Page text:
Today I leave behind a world I’ve learned to love. If I were to sum up this seventh visit to India and Nepal in a word, I’d say “impossible.” No one could ever sum up this country and its people. With 2.3 billion people and 3.5 million gods, how would anyone be able sum it up. Diversity, geography, people, noise, music, odors, crowded streets, dust, color, rickshaws, desperation, anger, open street drains, chowel and daal, cows, temples, goats, brick factories, incense, yellow mustard fields, chickens, sadhus, holy rivers, rice paddies, cremations, and children. In fact, street children are as common a sight as street cows.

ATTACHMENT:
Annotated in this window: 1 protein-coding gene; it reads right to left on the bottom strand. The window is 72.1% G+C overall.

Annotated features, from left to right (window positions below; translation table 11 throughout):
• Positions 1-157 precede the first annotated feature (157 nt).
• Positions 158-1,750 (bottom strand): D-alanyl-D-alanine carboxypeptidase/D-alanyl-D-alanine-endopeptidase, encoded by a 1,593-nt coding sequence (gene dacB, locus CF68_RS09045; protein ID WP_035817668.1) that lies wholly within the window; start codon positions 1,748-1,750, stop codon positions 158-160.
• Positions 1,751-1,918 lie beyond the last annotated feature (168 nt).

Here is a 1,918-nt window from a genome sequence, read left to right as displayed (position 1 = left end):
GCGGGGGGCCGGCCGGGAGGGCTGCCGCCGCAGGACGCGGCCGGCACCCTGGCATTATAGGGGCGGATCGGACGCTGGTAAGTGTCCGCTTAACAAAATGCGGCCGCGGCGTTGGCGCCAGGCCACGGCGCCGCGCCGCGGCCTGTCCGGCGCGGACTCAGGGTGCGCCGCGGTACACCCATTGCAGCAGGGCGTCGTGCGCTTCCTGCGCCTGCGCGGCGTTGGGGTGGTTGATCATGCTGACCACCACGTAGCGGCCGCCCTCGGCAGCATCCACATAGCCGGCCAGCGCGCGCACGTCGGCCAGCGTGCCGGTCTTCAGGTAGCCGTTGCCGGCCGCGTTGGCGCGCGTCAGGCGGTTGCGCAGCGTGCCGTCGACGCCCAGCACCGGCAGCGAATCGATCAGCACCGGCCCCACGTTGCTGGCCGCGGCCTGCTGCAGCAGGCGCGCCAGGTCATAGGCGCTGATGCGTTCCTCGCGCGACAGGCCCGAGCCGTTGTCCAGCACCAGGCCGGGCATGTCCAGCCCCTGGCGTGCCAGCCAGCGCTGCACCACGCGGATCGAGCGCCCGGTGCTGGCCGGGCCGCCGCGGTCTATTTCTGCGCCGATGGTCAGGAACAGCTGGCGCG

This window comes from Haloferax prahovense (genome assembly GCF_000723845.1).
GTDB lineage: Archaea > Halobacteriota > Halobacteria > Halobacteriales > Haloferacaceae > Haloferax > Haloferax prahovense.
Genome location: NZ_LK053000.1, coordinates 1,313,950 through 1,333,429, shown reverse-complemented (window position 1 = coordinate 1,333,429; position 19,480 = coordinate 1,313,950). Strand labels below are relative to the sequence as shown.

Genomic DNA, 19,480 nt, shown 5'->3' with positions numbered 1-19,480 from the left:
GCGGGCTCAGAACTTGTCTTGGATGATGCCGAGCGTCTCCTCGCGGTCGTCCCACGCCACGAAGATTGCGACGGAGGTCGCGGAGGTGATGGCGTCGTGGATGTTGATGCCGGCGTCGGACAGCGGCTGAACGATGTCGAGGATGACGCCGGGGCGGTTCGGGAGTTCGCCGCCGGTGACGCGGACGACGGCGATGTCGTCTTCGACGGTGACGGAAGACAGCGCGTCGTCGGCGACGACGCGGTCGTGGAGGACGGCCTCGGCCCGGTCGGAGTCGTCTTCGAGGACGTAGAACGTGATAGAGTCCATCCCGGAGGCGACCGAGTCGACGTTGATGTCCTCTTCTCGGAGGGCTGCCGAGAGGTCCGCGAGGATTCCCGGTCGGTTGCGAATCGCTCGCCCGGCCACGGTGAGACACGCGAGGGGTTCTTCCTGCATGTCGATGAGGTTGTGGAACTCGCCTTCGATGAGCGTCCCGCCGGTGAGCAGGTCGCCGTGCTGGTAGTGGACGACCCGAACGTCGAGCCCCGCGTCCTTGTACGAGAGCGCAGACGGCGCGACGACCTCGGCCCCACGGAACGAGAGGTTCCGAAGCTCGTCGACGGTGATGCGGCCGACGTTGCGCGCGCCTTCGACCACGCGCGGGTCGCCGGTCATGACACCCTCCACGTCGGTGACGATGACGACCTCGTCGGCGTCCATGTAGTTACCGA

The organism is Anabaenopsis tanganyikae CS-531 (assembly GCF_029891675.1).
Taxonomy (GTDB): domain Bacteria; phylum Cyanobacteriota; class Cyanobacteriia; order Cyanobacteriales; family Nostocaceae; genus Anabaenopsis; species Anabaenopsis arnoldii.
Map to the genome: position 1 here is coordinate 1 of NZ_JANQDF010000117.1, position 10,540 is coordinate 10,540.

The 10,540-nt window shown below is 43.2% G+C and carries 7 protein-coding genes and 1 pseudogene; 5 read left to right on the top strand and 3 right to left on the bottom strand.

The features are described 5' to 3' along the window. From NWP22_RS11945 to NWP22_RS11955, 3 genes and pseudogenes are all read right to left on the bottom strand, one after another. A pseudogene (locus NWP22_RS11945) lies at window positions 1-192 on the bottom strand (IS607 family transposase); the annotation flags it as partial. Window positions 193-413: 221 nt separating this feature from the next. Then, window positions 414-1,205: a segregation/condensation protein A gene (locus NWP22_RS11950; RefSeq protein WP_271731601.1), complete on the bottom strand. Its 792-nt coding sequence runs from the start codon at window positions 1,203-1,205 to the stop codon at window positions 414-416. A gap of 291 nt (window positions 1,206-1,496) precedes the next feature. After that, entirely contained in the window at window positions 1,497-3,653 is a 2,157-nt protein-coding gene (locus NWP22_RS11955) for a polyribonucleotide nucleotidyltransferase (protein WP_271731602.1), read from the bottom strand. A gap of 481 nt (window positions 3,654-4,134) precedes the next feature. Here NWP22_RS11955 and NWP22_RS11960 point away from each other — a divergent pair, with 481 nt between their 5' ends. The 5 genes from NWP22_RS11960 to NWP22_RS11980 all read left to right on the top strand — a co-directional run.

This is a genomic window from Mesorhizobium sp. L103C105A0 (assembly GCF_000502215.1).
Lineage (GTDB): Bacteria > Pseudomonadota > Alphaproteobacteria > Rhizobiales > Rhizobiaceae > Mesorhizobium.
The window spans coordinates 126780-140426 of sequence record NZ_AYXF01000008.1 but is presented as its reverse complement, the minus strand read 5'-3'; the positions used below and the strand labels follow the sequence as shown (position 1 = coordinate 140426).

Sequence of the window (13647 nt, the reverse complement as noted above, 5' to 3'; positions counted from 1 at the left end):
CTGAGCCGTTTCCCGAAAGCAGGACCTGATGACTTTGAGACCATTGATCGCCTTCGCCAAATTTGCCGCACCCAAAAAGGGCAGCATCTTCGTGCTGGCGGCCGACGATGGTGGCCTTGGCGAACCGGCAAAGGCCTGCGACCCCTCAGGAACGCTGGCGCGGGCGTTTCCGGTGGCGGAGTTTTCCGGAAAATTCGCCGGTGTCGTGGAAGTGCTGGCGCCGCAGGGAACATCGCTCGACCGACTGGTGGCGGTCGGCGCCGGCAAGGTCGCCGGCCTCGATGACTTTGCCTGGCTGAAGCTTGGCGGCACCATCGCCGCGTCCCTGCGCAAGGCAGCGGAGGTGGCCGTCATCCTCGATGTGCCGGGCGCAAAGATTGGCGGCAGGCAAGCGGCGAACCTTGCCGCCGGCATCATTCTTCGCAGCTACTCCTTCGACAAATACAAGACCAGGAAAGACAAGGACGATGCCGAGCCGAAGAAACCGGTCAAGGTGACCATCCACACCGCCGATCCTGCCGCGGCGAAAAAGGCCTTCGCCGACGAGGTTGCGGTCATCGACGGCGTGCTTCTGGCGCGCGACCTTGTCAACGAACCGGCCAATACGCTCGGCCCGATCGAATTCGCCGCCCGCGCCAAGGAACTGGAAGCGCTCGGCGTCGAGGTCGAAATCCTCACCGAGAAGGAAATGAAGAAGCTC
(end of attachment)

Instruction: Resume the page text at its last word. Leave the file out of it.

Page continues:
Disheveled dusty hair, bare feet and tattered clothing accompanying laughter and games. Aggressive street beggars and merchants push their way into your space. Yesterday only, I learned to push back and walk right on through them like pushing your way through the water at the beach. Watch where you step: remember; there are cows, street dogs, and chickens (all over the place) just to mention a few obstacles. One crazy dog wouldn’t let me out of his sight as he growled and followed me down a dark labyrinth of alleyways to a house church the other night. Crippled people and kids pull themselves along the street-side surface on sheets of cardboard. Thin arms stretched upward like bare tree limbs looking for a few Rupees. With so many people, there are weddings on almost every major street. Drummers and powerful blasts of gunpowder announce the union of couples. Traffic won’t stop – ever – not for anyone, anywhere. Last year I learned to cross the street at the tender age of 58. You learn many things here, and the learning never stops. At the end of the day, I try to unravel the tangled thoughts I’ve collected. I try to compartmentalize the reason for the apparent lawlessness and I can only do this through prayer. Because the people want change. You can see it. But everyone’s caught in the Indian whirlpool and they’re being thrown here and there – especially the scheduled castes, tribals, and poor street squatters. Their silent voices overshadowed by honking horns that say “Get out of my way!” And the social mindset keeps the lowly from rising up through archaic concepts like karma and questions like “What’s you father’s name.” Who will change but one of these lives? Who will clean these kids up? So prayer goes deeper. It becomes a force that moves against the self absorbing tide of desperation. It turns into action. There’s no other way to deliver the disheveled, the forgotten, the ignored. I learned that sitting in church isn’t the answer. It’s a beginning. But it’s not the answer that we’re looking for. It’s not the answer they’re hoping for. A haunting scripture comes from Luke, chapter 12 that reads: “This is how it will be with whoever stores up things for themselves but is not rich toward God.” (12:21) All during this trip, I’ve been thinking about when Jesus drew in the sand before the Jewish priests when they questioned Jesus about whether the adulterous woman should be stoned according the the law of Moses – and Jesus says “let he who is without sin throw the first stone.” And he drew in the sand and they left, one by one. God has drawn a line in the sand and he asks us on which side will we stand? Just store up things for ourselves or “be rich toward God” by walking in the example of Jesus and doing so through the provocation of the Spirit.